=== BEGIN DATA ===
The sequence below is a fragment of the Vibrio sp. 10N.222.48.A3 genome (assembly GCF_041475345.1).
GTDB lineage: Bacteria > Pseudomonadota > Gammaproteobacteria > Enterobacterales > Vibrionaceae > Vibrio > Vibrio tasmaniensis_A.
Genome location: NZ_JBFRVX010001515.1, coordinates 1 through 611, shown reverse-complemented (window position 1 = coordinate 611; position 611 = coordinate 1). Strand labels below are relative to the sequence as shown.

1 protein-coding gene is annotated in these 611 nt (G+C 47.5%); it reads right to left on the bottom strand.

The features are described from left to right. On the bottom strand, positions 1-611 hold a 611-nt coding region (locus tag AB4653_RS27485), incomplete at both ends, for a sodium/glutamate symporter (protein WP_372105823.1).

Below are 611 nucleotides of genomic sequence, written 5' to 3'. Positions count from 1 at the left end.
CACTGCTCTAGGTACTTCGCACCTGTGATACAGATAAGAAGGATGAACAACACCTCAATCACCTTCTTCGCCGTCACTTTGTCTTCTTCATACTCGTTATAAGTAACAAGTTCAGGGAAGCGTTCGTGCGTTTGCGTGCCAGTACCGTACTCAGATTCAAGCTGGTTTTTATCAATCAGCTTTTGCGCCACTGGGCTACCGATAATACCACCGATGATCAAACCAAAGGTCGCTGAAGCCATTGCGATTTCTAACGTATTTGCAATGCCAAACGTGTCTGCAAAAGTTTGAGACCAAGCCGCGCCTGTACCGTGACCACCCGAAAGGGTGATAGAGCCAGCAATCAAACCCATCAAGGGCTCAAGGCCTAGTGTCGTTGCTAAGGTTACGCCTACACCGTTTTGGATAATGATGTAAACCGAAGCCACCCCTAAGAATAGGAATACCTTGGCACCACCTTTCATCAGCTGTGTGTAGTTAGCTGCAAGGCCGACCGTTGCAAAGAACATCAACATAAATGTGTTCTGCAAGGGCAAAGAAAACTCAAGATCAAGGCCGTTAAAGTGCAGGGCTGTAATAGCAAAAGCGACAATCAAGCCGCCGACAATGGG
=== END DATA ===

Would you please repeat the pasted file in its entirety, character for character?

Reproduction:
The sequence below is a fragment of the Vibrio sp. 10N.222.48.A3 genome (assembly GCF_041475345.1).
GTDB lineage: Bacteria > Pseudomonadota > Gammaproteobacteria > Enterobacterales > Vibrionaceae > Vibrio > Vibrio tasmaniensis_A.
Genome location: NZ_JBFRVX010001515.1, coordinates 1 through 611, shown reverse-complemented (window position 1 = coordinate 611; position 611 = coordinate 1). Strand labels below are relative to the sequence as shown.

1 protein-coding gene is annotated in these 611 nt (G+C 47.5%); it reads right to left on the bottom strand.

The features are described from left to right. On the bottom strand, positions 1-611 hold a 611-nt coding region (locus tag AB4653_RS27485), incomplete at both ends, for a sodium/glutamate symporter (protein WP_372105823.1).

Below are 611 nucleotides of genomic sequence, written 5' to 3'. Positions count from 1 at the left end.
CACTGCTCTAGGTACTTCGCACCTGTGATACAGATAAGAAGGATGAACAACACCTCAATCACCTTCTTCGCCGTCACTTTGTCTTCTTCATACTCGTTATAAGTAACAAGTTCAGGGAAGCGTTCGTGCGTTTGCGTGCCAGTACCGTACTCAGATTCAAGCTGGTTTTTATCAATCAGCTTTTGCGCCACTGGGCTACCGATAATACCACCGATGATCAAACCAAAGGTCGCTGAAGCCATTGCGATTTCTAACGTATTTGCAATGCCAAACGTGTCTGCAAAAGTTTGAGACCAAGCCGCGCCTGTACCGTGACCACCCGAAAGGGTGATAGAGCCAGCAATCAAACCCATCAAGGGCTCAAGGCCTAGTGTCGTTGCTAAGGTTACGCCTACACCGTTTTGGATAATGATGTAAACCGAAGCCACCCCTAAGAATAGGAATACCTTGGCACCACCTTTCATCAGCTGTGTGTAGTTAGCTGCAAGGCCGACCGTTGCAAAGAACATCAACATAAATGTGTTCTGCAAGGGCAAAGAAAACTCAAGATCAAGGCCGTTAAAGTGCAGGGCTGTAATAGCAAAAGCGACAATCAAGCCGCCGACAATGGG